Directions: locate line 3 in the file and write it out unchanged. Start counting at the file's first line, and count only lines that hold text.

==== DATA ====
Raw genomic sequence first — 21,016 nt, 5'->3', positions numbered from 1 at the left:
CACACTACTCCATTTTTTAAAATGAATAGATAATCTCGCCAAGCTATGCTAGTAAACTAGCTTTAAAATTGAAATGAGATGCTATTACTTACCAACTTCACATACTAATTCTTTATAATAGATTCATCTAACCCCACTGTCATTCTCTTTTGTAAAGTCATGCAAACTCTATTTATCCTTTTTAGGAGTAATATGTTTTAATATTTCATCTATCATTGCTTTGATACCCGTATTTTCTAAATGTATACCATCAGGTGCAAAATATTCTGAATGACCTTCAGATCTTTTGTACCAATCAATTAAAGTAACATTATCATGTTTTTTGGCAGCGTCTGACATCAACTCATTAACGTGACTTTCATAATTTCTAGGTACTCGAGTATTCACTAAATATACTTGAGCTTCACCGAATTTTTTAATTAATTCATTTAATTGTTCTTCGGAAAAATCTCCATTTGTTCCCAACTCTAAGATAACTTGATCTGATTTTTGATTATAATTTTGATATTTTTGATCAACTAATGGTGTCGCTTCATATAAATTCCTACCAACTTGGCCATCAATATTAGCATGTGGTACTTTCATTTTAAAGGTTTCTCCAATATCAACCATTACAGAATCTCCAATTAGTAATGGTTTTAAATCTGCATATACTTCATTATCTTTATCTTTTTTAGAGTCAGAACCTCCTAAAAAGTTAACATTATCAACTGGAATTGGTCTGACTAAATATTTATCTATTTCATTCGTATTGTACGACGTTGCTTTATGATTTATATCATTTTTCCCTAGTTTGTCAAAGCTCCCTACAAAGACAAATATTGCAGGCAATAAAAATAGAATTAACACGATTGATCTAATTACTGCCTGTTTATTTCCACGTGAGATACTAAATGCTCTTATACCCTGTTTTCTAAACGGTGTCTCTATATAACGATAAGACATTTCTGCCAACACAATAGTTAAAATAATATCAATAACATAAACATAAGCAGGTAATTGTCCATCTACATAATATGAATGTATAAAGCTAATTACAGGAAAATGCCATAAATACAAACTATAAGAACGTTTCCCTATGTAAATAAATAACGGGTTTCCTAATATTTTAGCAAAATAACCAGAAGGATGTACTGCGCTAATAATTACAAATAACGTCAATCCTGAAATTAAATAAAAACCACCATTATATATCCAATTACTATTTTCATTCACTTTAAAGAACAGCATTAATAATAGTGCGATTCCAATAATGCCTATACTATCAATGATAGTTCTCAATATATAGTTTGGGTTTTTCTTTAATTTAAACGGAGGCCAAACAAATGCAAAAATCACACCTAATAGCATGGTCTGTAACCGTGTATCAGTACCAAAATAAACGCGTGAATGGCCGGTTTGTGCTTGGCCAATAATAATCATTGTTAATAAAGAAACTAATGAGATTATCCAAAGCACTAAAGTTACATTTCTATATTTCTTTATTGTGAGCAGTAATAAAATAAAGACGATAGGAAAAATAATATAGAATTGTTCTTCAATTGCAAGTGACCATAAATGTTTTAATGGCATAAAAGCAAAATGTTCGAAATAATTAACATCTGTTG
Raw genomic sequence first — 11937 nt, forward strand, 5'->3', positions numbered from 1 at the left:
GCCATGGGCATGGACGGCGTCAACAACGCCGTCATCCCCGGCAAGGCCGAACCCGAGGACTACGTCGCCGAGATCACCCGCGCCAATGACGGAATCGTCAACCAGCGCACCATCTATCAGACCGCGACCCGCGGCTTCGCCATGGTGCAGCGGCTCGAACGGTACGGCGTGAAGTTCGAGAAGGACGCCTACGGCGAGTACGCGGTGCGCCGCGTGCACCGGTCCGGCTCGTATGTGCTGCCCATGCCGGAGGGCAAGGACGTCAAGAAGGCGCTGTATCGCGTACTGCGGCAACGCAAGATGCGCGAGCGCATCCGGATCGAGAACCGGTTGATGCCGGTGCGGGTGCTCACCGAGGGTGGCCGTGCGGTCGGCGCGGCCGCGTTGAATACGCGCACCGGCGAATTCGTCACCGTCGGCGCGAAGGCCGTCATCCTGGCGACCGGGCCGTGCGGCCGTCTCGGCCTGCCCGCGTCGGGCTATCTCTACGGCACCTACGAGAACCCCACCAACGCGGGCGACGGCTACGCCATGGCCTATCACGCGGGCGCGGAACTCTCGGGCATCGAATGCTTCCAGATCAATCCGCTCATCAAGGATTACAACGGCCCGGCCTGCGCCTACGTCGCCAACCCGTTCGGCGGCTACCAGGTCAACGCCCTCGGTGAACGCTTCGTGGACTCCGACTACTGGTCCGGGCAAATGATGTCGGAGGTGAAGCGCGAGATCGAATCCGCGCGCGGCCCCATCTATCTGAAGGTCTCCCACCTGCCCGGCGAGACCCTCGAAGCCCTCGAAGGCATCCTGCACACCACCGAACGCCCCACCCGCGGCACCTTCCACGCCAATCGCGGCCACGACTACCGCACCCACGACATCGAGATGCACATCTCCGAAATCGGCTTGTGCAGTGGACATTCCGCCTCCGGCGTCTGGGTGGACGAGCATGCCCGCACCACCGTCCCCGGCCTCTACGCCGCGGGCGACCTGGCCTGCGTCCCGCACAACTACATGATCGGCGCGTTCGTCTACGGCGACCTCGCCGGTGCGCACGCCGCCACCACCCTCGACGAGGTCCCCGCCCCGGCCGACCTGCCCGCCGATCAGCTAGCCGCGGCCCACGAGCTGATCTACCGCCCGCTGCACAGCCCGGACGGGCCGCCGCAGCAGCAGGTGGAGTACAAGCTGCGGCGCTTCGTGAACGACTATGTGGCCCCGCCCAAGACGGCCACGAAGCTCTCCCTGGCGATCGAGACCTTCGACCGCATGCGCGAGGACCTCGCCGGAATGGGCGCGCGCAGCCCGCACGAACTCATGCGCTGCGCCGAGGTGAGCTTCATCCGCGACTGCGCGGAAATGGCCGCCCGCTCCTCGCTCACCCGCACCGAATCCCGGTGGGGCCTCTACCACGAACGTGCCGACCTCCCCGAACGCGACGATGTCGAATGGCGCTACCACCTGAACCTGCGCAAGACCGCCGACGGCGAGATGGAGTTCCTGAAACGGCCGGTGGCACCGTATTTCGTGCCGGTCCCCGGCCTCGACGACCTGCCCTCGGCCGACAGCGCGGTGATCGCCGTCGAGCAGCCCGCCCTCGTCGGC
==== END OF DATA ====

Raw genomic sequence first — 11937 nt, forward strand, 5'->3', positions numbered from 1 at the left: